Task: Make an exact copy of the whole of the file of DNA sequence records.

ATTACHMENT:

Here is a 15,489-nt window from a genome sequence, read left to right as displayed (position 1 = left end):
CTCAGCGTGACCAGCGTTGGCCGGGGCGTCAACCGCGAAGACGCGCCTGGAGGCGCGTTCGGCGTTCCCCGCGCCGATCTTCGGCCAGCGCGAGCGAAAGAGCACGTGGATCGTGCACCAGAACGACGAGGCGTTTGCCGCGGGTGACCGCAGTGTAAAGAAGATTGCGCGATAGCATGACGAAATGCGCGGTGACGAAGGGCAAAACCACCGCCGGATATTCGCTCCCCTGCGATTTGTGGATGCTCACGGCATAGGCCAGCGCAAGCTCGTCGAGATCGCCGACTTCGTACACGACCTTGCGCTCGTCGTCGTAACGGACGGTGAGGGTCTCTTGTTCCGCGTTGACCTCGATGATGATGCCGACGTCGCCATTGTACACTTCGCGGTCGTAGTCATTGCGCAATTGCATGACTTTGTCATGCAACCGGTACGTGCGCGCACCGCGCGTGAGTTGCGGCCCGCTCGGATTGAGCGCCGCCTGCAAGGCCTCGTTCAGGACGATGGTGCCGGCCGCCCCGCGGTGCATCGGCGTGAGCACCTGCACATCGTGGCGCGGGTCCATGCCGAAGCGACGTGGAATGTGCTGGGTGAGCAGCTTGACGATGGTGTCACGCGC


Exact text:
Here is a 15,489-nt window from a genome sequence, read left to right as displayed (position 1 = left end):
CTCAGCGTGACCAGCGTTGGCCGGGGCGTCAACCGCGAAGACGCGCCTGGAGGCGCGTTCGGCGTTCCCCGCGCCGATCTTCGGCCAGCGCGAGCGAAAGAGCACGTGGATCGTGCACCAGAACGACGAGGCGTTTGCCGCGGGTGACCGCAGTGTAAAGAAGATTGCGCGATAGCATGACGAAATGCGCGGTGACGAAGGGCAAAACCACCGCCGGATATTCGCTCCCCTGCGATTTGTGGATGCTCACGGCATAGGCCAGCGCAAGCTCGTCGAGATCGCCGACTTCGTACACGACCTTGCGCTCGTCGTCGTAACGGACGGTGAGGGTCTCTTGTTCCGCGTTGACCTCGATGATGATGCCGACGTCGCCATTGTACACTTCGCGGTCGTAGTCATTGCGCAATTGCATGACTTTGTCATGCAACCGGTACGTGCGCGCACCGCGCGTGAGTTGCGGCCCGCTCGGATTGAGCGCCGCCTGCAAGGCCTCGTTCAGGACGATGGTGCCGGCCGCCCCGCGGTGCATCGGCGTGAGCACCTGCACATCGTGGCGCGGGTCCATGCCGAAGCGACGTGGAATGTGCTGGGTGAGCAGCTTGACGATGGTGTCACGCGC